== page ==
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A top Minnesota public health official told parents that masking their children is a “best practice” for mitigating the spread of COVID-19, but he appeared to contradict himself behind closed doors, reportedly telling staff that masking is among the “least effective” mitigation technique.
Bloomington Public Health Administrator Nick Kelley advises the Bloomington, Edina, and Richfield school districts on COVID-19 policies, which includes recommendations for the universal masking of students and school staff.
In August, he told parents during a “Return to School” webinar that in addition to getting their kids vaccinated, making them wear masks in the classroom is the next best practice for mitigating the spread of the virus.
One month later, Kelley was heard telling Bloomington Public Health staff that masking is among the “least effective” mitigation techniques, Minnesota think tank American Experiment revealed, citing a recording of Kelley’s remarks
It was back to school for some students at Harvest Best Academy in Minneapolis, but with masks, plastic barriers and other new precautions in the era of COVID-19. Here, para professional Jaevon Walton, middle, reminded a student to wear his face mask in a learning pod of 2nd through 7th graders, Tuesday, Sept. 8, 2020, in Minneapolis. (Photo by David Joles/Star Tribune via Getty Images)
“In terms of purely broad effectiveness, the least effective mitigation we’re implementing in this process is masking,” Kelley said in a recording of the closed-door meeting on Sept. 3, obtained by the conservative think tank. “Masking, the quality of the consistency of the fit, all those things are highly variable in a population setting.”
“[Masks are] incredibly effective in a healthcare setting when you’re wearing certain kinds issued gear and things of that nature,” Kelley reportedly said. “But at an elementary school level, I know from dropping my kids off, I see kids wearing dirty old masks, cloth masks that look like they don’t fit and they have a half inch gap under their chin to high quality masks to the equivalent to respirators, Kn94s and Kn95s. So there’s a wide gamut.”
Kelley was took a more confident tone about masks in his remarks to parents.
“They’re called best practices because this is the evidence-based data we have for driving how to protect kids in school environments based on experiences we saw in the last two school years,” Kelley said in the meeting, which was livestreamed on YouTube on Aug. 2. “Masking is at the top of that list. The ability to have source control and then some aspect of protection for the wearer is a phenomenal tool to control a respiratory pathogen like COVID.”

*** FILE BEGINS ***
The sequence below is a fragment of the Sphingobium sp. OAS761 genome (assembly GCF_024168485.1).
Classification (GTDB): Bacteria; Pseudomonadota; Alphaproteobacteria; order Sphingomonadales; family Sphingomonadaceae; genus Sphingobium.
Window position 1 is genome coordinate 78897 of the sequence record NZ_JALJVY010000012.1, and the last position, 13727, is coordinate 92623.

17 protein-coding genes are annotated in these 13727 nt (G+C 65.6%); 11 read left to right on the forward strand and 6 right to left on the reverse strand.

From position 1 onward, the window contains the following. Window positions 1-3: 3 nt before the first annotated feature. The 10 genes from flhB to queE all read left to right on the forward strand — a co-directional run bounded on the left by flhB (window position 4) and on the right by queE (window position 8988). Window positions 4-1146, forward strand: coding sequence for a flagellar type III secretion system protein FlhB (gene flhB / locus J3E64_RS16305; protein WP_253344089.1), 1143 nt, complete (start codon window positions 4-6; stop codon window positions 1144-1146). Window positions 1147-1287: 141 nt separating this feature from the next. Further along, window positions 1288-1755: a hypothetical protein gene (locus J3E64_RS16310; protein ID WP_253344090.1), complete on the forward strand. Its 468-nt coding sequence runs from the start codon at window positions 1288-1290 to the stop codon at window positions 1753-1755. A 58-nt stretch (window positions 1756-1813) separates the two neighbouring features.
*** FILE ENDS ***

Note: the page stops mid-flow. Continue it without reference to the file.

“My kids seem to be surprised when they’re not wearing a mask and we go somewhere,” the father of three added. “They seem accustomed to wearing it.”
Masked students wait to go to their classroom during the first day of class at Stanford Elementary School in Garden Grove, CA on Monday, August 16, 2021. Students and teacher were required to wear masks in the classroom but not outside. ((Photo by Paul Bersebach/MediaNews Group/Orange County Register via Getty Images))
When asked for clarification, Kelley sent a statement to Fox News saying his agency “continues to advocate for a multi-layered approach to stop the spread of COVID-19, including vaccination, improving ventilation, social distancing, masking, getting tested when appropriate, staying home when you’re sick, and more.”
“Remarks made in August noted masks were high on the list of these layers of protections, as COVID-19 vaccines for children age 11 and younger were not yet available,” he continued. “Masking was something parents could do to minimize risks to their children. Other interventions were, and still are, in the control of the school district to implement.
“Remarks in September were in response to the question: What are the mitigation levers in addition to masking for schools?” he added. “The response included additional steps to masking that school districts could take, including maximizing airflow and exploring policies for vaccination and screening of symptoms.”
During a community forum for Edina Public Schools Monday evening, Kelley said that while vaccination remains the No. 1 tool in combating COVID-19, the “layers of mitigation” like masking are still “critical.”
He said he doesn’t believe masking should be made optional for students any time soon.
“When we have case rates in the 100 per 100,000 and our hospitals are overwhelmed, that is not the time to make a change. I like to see stability and soundness and data,” Kelley said. “So, wait a couple of weeks. If we’re on a continuous trend for several weeks, things are stable, things aren’t changing, then start having those conversations. But if you take things down, you’ve got to have a process to take it back up.”
“The data is consistent,” he said. “Without [masking] we see a higher case rate, we see more health risks, we see more challenges. There are districts in the metro that don’t have much in the way of requirements or enforcement. Those schools are routinely facing challenges with case rates and challenges with mitigation.”